“Coney Island, the 1950s,” our narrator introduces. What kind of person tells you what decade it is and not the year? That’s our first tip that what we’re about to see is meant to be taken as elastic narrative, more allegorical than believable, more drama than real life. That, plus the second thing he says: “I use symbols. I relish melodrama and larger than life characters.”
Our narrator is Mickey Rubin, an aspiring playwright and later-in-life student at NYU thanks to a stint in the Navy. This clearly Jewish character is played by the extremely not-Jewish Justin Timberlake, perhaps another layer of writer-director Woody Allen’s fantasy. Rubin is a fit, good-natured lifeguard and more than just a witness to the tale of woe he’s about to tell us.
It’s the homecoming of Carolina (Juno Temple), a worried young woman running away from her abusive, mob-connected husband. She and her father, nicknamed Humpty (Jim Belushi), haven’t spoken in five years, and she’s never even met his new wife Ginny (Kate Winslet). Carolina broke Humpty’s heart by marrying “that greaseball,” especially as it was against her mother’s dying wishes. But of course he’s going to take her back in (at least after he lays on an awful lot of guilt) and soon she joins the cramped, boardwalk-facing apartment that also fits Richie (Jack Gore), Ginny’s young pyromaniac son Richie.
The apartment used to house a freakshow (one of the rooms still has a box office window), sits above one of those air rifle ranges and is drenched from the neon of an enormous Ferris wheel. That’s lucky for us in the audience, as much of “Wonder Wheel” plays out like it could have worked just as well on the stage. The oceanfront apartment means each scene gets its own blast of differently hued light, a non-verbal commentary on every dramatic spin. Each monologue gets a scene partner in legendary cinematographer Vittorio Storaro. (This production is a heck of a boost for geriatric vitality: Storaro is 77, Allen is 81.)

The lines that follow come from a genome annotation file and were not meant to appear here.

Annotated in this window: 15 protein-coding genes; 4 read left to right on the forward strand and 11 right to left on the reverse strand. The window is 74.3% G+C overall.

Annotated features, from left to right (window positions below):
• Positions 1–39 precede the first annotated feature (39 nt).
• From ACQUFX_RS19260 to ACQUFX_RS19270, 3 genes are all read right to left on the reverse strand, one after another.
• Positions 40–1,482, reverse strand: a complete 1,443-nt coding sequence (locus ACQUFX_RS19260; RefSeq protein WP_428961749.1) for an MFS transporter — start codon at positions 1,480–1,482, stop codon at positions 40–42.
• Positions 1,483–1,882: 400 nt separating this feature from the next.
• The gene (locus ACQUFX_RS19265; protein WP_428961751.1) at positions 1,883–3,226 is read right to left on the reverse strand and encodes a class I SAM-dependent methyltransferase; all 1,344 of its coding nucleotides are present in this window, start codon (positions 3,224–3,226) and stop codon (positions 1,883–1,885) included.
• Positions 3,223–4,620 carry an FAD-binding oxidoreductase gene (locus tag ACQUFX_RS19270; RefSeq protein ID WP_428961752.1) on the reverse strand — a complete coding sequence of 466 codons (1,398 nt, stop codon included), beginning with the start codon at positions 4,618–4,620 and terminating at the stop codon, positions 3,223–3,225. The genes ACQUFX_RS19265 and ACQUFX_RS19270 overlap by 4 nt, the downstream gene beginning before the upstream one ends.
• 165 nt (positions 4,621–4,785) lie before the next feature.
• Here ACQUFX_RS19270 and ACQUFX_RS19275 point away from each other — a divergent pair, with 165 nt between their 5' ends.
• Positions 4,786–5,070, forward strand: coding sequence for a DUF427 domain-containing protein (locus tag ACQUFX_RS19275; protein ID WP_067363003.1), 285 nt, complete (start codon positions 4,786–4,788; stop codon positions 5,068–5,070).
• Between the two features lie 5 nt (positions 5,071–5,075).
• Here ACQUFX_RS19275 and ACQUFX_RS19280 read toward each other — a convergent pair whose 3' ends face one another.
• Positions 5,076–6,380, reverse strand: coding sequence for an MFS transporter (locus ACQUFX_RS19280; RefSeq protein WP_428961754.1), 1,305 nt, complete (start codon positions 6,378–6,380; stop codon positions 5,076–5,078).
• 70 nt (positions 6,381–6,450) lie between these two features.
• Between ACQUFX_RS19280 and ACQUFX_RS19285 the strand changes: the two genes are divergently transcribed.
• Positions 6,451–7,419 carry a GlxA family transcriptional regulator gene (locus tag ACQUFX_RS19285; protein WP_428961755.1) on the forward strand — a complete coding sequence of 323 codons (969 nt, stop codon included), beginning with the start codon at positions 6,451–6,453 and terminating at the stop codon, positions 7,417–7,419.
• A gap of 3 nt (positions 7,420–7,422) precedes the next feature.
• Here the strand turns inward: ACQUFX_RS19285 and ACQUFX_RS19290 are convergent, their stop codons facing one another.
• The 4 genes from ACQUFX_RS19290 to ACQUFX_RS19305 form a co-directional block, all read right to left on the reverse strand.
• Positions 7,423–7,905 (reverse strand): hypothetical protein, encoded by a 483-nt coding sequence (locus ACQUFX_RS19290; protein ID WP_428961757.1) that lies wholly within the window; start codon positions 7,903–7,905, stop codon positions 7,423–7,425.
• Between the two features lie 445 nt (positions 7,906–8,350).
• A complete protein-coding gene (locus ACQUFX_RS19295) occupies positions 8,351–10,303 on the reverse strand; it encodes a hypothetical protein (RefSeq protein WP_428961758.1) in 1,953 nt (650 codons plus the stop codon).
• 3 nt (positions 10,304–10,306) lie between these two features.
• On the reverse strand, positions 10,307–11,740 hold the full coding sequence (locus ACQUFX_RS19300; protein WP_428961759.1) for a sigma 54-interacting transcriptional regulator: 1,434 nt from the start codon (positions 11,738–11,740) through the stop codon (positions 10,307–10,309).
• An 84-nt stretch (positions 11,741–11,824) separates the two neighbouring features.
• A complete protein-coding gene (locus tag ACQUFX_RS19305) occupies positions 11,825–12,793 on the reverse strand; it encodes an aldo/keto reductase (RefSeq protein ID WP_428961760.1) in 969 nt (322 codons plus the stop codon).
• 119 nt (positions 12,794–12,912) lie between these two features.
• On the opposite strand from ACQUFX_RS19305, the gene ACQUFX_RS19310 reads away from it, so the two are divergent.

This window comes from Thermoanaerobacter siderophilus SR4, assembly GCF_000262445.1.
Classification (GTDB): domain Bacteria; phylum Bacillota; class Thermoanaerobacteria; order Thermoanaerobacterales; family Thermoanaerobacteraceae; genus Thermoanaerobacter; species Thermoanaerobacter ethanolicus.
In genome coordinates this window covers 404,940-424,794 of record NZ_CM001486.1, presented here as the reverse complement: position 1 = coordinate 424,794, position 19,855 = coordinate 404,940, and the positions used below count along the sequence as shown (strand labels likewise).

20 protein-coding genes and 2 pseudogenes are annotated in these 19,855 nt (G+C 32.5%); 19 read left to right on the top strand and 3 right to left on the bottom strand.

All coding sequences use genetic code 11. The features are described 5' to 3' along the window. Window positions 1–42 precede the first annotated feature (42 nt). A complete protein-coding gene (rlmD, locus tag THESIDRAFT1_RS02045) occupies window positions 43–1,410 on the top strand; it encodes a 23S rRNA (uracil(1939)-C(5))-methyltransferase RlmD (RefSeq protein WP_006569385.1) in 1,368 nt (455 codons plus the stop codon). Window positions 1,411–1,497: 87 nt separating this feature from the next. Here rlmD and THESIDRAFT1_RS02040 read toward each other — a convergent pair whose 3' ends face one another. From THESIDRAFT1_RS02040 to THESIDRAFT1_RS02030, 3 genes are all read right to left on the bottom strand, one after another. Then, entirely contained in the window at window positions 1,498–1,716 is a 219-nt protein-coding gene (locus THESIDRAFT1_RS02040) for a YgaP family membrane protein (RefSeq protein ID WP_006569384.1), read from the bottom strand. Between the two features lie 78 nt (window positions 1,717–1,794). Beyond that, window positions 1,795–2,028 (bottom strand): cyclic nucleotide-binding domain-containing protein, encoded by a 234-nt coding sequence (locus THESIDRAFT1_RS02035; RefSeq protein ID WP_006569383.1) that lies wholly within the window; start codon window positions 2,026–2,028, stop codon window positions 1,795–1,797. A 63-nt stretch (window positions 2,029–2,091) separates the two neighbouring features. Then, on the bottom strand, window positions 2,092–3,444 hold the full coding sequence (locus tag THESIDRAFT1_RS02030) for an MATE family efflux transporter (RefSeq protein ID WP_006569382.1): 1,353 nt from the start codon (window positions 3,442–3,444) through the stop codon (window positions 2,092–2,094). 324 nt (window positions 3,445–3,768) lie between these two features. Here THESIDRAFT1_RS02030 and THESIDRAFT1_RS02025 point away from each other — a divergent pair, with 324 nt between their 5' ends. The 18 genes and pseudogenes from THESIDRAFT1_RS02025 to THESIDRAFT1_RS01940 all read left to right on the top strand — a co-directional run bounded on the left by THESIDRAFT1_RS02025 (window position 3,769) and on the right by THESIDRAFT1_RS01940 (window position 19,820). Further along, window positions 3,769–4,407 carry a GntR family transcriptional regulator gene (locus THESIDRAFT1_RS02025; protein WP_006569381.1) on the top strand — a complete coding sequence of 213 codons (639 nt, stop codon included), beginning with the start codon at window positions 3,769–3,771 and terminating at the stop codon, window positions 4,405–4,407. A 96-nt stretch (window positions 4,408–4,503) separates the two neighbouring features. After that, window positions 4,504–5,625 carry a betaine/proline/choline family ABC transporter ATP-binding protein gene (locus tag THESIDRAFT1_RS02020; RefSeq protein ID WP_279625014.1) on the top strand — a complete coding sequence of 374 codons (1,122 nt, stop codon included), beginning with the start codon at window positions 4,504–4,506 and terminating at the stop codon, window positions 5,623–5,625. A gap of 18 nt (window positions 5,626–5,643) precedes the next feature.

Kate Winslet’s Ginny (who is very much the star of this picture, a similar role to Cate Blanchett in Allen’s 2013 film “Blue Jasmine”) was once an actress, but her drummer-husband left her when she had an affair. She met the carousel operator Humpty, and he was supportive of her, as she was of him when he tried to kick his drinking habit. He’s mostly succeeded at that. (“Why does he hit you?” Richie asks Ginny. “Well, when he drinks he hits everybody,” she shrugs.) She’s trying to keep it together, working a demeaning job in a clam restaurant, but the truth is when Humpty is out fishing, she’s sneaking away with the younger lifeguard, Mickey. Things get more complicated when the very beautiful Carolina steps into the picture.
Mickey’s fascination with kitchen sink playwrights like Eugene O’Neill certainly sets the bar high, but its here where “Wonder Wheel”’s cinematic aspects give it a boost. The shots of Winslet and Timberlake making love under the boardwalk are visual poetry, and while all the performances are terrific, this is very much Winslet’s show. The camera loves her and when she’s feeling confident she is luminous. When she’s feeling low and about to crack, she steps into one of those harsh beams of light that penetrate that apartment and looks freakish. This is a very deliberately crafted film.
Its debut at the New York Film Festival this weekend could not have had worse timing. The film community, especially here, is undergoing a long overdue self-examination due to the Harvey Weinstein sexual abuse allegations. It’s one thing to rant at President Trump and his repulsive “locker room talk.” It’s another thing when one of the most important pillars of the community has been exposed as a criminal. It’s doubly worse when so many people say they knew, or had an inclination, and recognize that they never did anything.
This has nothing specifically to do with “Wonder Wheel,” but it’s the mood right now, and mixed with lower-level scandals at Los Angeles’ Cinefamily, it’s just not the right time to be thinking about Woody Allen and the long-festering accusations about his alleged repulsive behavior. (At the press screening I joked that I came in around the back so no one would recognize me.) The point is that this film, its performances and especially the cinematography are absolutely top notch, but don’t expect too many Oscar nominations. I think everyone just wants this movie to go away.
And what could be a more fitting, tragic ending for these characters? All their struggles swept away by the stronger tides of Fate. It’s just the sort of doomed story Mickey Rubin loves to tell.